Category: Immunity & infection
Cytomegaloviruses (CMVs) have evolved multiple mechanisms to subvert host immunity and establish successful long-term infections. To accomplish it, they encode a large repertoire of immune modulator genes, some of which derive from their host genomes after being captured at different points during host-virus co-evolution. CD48is a GPI-anchored protein that contains an ectodomain composed by 2 immunoglobulin (Ig) domains. Via its N-terminal Ig domain, CD48 recognizes the cell surface receptor 2B4. Engagement of 2B4 by CD48 results in the regulation of cytotoxic T lymphocyte and NK cell functions.We have recently reported the presence of a number of CD48 homologs (vCD48) encoded by different CMVs. Here, we have characterized the three vCD48 of owl monkey CMV, showing that they are highly glycosylated transmembrane proteins which display very distinctive structural and biochemical properties. Among them, only A43, the viral CD48 that exhibits the highest amino acid identity with host CD48 is able to bind 2B4, with the two other vCD48s having diverged to perform 2B4-independent functions. Interestingly, A43 is a soluble protein, released from the cell after being proteolitically processed through its stalk region. Kinetic studies revealed that A43:2B4 interactions are of exceptional affinity and highly stable. We demonstrate that purified soluble A43 efficiently blocks CD48:2B4 interactions. Furthermore, this viral protein is capable to impair immune-cell conjugate formation, interfering with the establishment of the mature NK cell synapse, and severely abrogating 2B4 mediated-NK cell cytotoxicity and interferon production. Thus, A43 acts as a functional virally-encoded CD48 decoy receptor.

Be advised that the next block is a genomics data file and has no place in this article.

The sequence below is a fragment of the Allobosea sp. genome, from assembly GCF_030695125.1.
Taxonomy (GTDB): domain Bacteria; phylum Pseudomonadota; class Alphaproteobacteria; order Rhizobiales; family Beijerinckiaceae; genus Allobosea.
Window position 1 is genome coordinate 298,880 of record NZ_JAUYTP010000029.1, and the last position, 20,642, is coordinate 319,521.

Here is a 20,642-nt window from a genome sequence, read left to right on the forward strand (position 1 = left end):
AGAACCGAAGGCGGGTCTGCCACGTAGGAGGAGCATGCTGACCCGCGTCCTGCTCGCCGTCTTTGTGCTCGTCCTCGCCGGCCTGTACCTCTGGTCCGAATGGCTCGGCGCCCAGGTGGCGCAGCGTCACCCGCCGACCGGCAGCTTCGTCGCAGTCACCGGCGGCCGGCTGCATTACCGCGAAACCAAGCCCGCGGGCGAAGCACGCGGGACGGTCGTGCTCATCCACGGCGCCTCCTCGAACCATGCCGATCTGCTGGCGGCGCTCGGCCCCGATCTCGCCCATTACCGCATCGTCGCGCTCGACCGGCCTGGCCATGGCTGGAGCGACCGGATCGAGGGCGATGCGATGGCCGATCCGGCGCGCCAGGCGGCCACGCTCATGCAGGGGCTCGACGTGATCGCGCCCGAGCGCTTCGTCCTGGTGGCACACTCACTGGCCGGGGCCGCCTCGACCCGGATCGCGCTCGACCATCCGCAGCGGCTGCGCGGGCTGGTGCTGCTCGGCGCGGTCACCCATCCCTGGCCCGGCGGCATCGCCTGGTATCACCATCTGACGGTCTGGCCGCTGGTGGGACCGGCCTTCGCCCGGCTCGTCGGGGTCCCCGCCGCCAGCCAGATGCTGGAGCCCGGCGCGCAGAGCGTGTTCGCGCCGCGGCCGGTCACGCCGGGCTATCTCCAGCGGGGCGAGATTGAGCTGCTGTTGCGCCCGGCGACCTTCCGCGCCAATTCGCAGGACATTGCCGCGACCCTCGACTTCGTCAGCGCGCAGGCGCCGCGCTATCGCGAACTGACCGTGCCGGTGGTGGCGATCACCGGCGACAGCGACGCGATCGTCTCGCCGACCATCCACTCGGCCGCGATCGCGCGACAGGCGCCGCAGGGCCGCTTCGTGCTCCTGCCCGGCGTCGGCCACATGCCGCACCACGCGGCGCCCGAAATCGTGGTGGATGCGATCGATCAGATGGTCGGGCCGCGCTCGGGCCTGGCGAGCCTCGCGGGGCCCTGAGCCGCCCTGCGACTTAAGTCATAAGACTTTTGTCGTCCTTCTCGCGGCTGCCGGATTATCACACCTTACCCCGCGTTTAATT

Ana Angulo– Universidad de Barcelona
Pablo Martínez-Vicente– University of Barcelona
Domenec Farré– University of Barcelona
Carolina Sánchez– Centro de Biología Molecular Severo Ochoa
Antonio Alcamí– Centro de Biología Molecular Severo Ochoa
Pablo Engel– University of Barcelona